When I hear people talk about estate planning, one of the common statements I hear is “I have a will.” I hate to burst their bubble but for the sake of their loved ones, I do. Gently. I hope by asking, “so you don’t mind if your creditors and people that claim you owe them money get your assets before your loved ones get anything?”
Typically the response is that you could hear a pin drop, and it becomes obvious that whoever I am talking with has never heard or understood what probate is. Their eyes get wide when I explain that the purpose of probate is to make sure ALL Creditors and any Claims made against you are paid before anything you own passes to your loved ones.
To make matters worse often time the person I am speaking with has never been involved with courts and judges and doesn’t understand that they and their loved ones will be the ones to pay all the expenses and costs associated with going to court. Unless you have been proactive and created an estate plan that avoids the court probate process, probate is time-consuming, costly, and open to the public. And it can be downright scary and messy!
During probate, the court supervises several different legal processes, all of which are required by law.
Probate typically consists of the following processes:
- Determining the validity of your will (if you have one).
- Appointing a Personal Representative (called an executor or administrator in some states) to be the “point person” during the probate process.
- Notifying & paying your creditors.
- Locating and valuing all of your assets.
- Filing and paying your taxes.
- Distributing your assets.
Going through all of these steps can be painful and heartbreaking for the people you love.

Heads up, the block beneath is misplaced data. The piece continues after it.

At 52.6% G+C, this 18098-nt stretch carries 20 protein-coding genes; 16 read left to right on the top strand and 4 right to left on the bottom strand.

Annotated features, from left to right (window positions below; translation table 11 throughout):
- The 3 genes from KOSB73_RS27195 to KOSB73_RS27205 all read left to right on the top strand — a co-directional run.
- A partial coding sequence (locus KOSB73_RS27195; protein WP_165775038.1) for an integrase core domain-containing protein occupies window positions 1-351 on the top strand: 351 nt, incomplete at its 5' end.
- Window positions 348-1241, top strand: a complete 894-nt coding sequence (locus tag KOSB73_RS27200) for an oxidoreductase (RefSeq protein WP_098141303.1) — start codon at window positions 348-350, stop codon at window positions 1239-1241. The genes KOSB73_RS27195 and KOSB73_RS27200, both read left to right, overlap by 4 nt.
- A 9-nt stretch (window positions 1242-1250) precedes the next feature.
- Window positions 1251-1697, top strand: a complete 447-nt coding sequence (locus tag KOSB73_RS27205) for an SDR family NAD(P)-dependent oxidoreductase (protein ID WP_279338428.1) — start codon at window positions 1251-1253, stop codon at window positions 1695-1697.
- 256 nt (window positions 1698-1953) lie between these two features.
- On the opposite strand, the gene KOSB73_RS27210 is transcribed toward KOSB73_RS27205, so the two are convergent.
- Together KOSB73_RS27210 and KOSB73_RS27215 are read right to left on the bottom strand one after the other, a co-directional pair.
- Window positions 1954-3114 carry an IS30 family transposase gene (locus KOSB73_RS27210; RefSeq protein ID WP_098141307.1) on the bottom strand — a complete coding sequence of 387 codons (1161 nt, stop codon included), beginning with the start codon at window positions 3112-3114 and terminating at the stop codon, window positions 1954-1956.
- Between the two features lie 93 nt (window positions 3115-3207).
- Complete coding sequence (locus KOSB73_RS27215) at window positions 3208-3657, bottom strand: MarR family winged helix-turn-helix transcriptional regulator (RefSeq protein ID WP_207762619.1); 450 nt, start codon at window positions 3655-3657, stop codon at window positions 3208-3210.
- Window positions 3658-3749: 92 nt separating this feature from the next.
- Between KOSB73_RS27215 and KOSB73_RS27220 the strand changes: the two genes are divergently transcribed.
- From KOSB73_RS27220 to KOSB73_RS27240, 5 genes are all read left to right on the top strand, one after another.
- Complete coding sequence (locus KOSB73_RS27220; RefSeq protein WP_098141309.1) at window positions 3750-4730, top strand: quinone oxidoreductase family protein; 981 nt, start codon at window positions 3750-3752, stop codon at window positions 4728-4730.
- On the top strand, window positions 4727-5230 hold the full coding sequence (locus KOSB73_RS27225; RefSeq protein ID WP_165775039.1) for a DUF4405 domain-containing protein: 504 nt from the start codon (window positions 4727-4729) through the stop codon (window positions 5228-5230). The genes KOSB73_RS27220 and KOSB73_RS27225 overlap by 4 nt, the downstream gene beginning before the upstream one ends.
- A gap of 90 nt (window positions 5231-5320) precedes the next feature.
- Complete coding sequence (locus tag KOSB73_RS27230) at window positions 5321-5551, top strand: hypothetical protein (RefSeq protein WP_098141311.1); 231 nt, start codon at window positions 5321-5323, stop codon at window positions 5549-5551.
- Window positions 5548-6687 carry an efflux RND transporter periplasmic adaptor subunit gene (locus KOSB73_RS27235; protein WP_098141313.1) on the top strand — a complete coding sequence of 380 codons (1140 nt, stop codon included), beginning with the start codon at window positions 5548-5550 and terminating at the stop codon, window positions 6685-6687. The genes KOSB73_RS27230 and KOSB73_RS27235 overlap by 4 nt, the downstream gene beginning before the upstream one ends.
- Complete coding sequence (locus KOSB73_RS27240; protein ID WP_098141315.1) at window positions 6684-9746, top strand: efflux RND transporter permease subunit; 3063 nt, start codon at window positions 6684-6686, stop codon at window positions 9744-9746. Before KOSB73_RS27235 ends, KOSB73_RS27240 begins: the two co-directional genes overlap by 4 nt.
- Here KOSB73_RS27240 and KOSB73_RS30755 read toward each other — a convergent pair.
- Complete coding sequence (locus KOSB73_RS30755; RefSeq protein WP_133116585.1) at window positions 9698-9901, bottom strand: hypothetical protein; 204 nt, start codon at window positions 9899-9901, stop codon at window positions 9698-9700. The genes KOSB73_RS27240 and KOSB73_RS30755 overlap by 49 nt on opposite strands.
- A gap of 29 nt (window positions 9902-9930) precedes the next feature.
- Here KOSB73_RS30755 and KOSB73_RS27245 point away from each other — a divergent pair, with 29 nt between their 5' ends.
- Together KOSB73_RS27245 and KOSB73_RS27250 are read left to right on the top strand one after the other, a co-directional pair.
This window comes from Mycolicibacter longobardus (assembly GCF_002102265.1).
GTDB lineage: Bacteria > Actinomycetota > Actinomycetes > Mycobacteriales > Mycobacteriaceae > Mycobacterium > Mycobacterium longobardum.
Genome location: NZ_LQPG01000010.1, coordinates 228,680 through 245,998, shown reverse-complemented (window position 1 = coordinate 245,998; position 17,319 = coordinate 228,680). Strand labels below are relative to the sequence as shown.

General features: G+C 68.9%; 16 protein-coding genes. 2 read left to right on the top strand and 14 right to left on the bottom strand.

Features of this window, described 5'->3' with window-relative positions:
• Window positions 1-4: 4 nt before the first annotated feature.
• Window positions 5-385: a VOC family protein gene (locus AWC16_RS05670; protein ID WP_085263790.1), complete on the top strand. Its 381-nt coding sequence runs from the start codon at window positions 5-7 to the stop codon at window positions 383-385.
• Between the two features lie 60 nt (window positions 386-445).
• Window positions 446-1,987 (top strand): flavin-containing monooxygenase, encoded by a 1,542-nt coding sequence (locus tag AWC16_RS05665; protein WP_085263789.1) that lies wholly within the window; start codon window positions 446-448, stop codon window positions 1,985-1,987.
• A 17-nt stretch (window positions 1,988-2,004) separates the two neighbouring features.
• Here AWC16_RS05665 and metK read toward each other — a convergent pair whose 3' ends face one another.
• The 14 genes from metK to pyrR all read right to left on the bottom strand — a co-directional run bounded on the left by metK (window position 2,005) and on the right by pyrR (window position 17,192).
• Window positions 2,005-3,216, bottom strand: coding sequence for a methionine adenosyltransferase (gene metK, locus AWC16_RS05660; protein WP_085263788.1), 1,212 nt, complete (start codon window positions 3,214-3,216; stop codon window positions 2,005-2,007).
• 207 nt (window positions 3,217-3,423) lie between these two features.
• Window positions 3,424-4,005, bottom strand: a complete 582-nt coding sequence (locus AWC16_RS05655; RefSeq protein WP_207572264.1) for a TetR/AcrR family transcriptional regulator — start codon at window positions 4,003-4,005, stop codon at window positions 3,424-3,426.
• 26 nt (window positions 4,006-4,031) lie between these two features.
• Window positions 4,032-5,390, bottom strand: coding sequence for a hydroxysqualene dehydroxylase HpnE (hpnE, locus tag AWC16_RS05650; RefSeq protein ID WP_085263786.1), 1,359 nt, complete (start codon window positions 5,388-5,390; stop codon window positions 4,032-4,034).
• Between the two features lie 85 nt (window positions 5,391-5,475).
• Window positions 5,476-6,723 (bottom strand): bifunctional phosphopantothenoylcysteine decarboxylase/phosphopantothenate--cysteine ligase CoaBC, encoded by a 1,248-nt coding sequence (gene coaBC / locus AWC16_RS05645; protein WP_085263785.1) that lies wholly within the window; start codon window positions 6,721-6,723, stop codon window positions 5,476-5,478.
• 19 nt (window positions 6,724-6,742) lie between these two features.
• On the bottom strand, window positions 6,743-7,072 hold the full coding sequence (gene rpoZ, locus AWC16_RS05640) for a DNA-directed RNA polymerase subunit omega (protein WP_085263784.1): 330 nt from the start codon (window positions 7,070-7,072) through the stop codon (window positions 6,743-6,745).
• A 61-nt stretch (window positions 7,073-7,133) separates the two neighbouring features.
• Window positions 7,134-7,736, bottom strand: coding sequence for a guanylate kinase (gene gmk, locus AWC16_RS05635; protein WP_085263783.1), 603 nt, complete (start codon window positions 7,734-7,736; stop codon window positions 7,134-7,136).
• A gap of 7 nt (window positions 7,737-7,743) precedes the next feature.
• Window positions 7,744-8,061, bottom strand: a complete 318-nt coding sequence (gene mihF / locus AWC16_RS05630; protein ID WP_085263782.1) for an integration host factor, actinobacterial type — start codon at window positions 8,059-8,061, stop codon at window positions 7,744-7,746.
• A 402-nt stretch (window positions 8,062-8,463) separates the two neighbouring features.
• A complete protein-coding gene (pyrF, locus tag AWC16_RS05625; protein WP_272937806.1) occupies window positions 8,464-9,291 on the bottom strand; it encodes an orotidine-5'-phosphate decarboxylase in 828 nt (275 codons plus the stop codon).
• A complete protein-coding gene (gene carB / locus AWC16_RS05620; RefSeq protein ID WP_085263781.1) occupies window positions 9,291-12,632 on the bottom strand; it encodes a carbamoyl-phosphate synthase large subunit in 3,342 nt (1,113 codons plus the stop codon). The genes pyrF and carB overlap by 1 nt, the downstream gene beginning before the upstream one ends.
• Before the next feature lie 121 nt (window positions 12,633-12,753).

Once people understand the probate processes they then seize the opportunity to implement estate planning strategies to help their loved ones avoid probate altogether. After all, those you are leaving behind, are grieving and will have plenty to do because you are no longer there.
If You Have A Will, Probate Is Required
Most people think that Probate is not required if you don’t have a will. Actually Probate is also required if you have a will as well. A will, in essence, is the instructions you give to the judge in the probate court to advise him or her of what you want. So if you have only a will, your loved ones will still be required to go through the entire probate process after your death. Why? Because the purpose of probate is to make sure your creditors get paid before anything passes to their loved ones.
If you die without a will, (that is called dying intestate), probate is still required. Why? Because the purpose of probate is to make sure your creditors get paid before anything passes to their loved ones. However, since you didn’t have a will that tells the probate judge who gets whatever is left of your
I call this estate planning by default. In effect you may not know you have an estate plan, because you didn’t write an estate plan; but you do have an estate plan. Under these circumstances, your estate plan is written by the State legislature. The problem with the estate plan is you might not like it but by not having an estate plan that you have written you have no choice at all and get the government’s plan for you.
People are oftentimes shocked when we sketch out their family tree and I explain who gets what between their spouse, parents, and children. And if they don’t have a spouse or children and their parents are gone, then what the law does as to more distant relatives. If the deceased leaves no family members, your entire probate estate will go to the state government, more or less by default. then your assets go to the state. (unless your estate has a relatively low value and qualifies for an abbreviated legal process of administering the estate another way by affidavit. As a side note, from time to time I have to tell the loved ones to walk away from whatever assets are left because the debts of the deceased exceed what the assets are worth. If a creditor wants to be paid, they can file the probate case and the expense of that is paid from whatever assets you had.